And so we reach the middle of another year at the challenge, and things are progressing well here in Literary and Classics land, tracking, I’d say, pretty much around last year’s rate. June is a less dramatic month, awards-wise, but we did have a couple of short list announcements. In July though, I’ll report on the Miles Franklin shortlist!
- Our most reviewed author was Tabitha Bird with 8 posts for her novel A lifetime of impossible days, closely followed by last week’s most reviewed author Kayte Nunn with 6 reviews for her novel The forgotten letters of Esther Durrant.
- Our top reviewers were Dark Matter Zine, who posted 15 reviews (catching up on a few years of not posting reviews to the challenge), and Amanda (Mrs B’s Book Reviews) who added 6 posts for the month.
- After no classics being posted last month, three were posted in June. Thanks so much challenge participants for getting us back on track.
The three classics posted this month are quite an eclectic bunch: Mrs Aeneas Gunn’s 1908 outback memoir We of the Never Never, PL Travers’ 1934 children’s classic Mary Poppins, and author Ruth Park’s 1992 A fence around the cuckoo, the first book in her two-volume autobiography.
The earliest of the three is Mrs Aeneas (Jeanie) Gunn’s We of the never never, about her life on a remote cattle station in the Northern Territory. Brenda, reviewing it on GoodReads, calls it “an important historical book”. This was her second read of the book, which she says,
paint[s] vivid pictures of the isolation, the struggles and problems day to day activities were for the settlers, the treatment of the Aboriginals and the obvious but accepted (back then) racism that was all around.
PL Travers’ Mary Poppins needs, I’m sure, no introduction. It was reviewed by Ashleigh Meikle (The Book Muse) who compares the book with the film, then concludes that the book
may not be as Australian as Seven Little Australians, or the Magic Pudding, but it still falls under Australian writers and literature. Mary Poppins might be properly English, but as we know, she is also practically perfect in every way, and her creator is very much Australian.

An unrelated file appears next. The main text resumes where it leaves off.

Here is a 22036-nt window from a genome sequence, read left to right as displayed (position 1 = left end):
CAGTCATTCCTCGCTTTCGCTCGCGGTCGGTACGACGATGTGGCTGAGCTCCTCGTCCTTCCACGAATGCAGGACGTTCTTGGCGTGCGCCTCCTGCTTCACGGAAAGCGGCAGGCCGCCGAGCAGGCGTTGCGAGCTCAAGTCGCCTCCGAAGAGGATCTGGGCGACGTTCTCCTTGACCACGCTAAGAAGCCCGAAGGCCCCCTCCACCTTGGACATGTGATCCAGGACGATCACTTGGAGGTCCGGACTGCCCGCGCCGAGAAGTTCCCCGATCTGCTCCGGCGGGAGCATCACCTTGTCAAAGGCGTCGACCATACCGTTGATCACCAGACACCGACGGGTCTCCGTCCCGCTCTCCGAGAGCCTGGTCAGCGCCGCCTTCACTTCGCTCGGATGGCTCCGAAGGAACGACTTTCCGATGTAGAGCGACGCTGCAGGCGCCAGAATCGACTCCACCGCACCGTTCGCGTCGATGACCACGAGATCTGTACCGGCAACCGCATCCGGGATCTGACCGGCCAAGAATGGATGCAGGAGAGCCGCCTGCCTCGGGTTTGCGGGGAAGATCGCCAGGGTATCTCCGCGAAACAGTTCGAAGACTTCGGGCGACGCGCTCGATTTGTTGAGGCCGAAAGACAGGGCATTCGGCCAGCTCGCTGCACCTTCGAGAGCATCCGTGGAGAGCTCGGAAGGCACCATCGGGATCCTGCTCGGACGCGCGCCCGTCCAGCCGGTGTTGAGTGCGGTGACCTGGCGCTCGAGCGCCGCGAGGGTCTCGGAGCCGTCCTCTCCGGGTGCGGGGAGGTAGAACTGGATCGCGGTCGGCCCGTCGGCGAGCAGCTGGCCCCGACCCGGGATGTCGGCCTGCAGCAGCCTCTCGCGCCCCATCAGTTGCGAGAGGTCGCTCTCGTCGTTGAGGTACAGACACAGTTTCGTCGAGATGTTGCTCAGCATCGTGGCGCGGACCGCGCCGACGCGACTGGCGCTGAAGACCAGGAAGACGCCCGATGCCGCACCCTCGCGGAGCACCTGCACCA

It was Brenda, again, who reviewed Ruth Park’s A fence around the cuckoo. Hers is the first review of this book posted for the challenge, which makes it doubly special, as Park is an important Australian writer whose autobiography makes a significant addition to our database. A fence around the cuckoo chronicles her growing up in New Zealand, including her experience of the Depression, and her early years in Australia before her marriage to author D’Arcy Niland. Brenda thoroughly enjoyed the book (as I remember did I when I read it way back when.) She notes how Park’s experiences informed her later writing, and says that
Her storytelling is at times amusing, other times grim, but always a joy to read. …Although non fiction, Ruth Park’s autobiography was an entertaining and absorbing read which I highly recommend.
It’s a while I think since I’ve spotlighted publishers, so this month I thought I’d briefly draw your attention to two venerable university presses, UQP (from Queensland) and UWA (from Western Australia). At least 6 reviews this month were for books published by these presses, including:
- Elizabeth Kuiper’s Little stones (UQP)
- Melissa Lucashenko’s Too much lip (UQP)
- Amanda O’Callaghan’s This taste for silence (UQP)
- Carmel Bird’s Family skeleton (UWA)
- Josephine Wilson’s Extinctions (UWA)
UQP was established in 1948 and has published many literary award-winners over the years. It has also, since the 1990s, given particular emphasis to indigenous writing (and annually publishes the winner of the David Unaipon Award).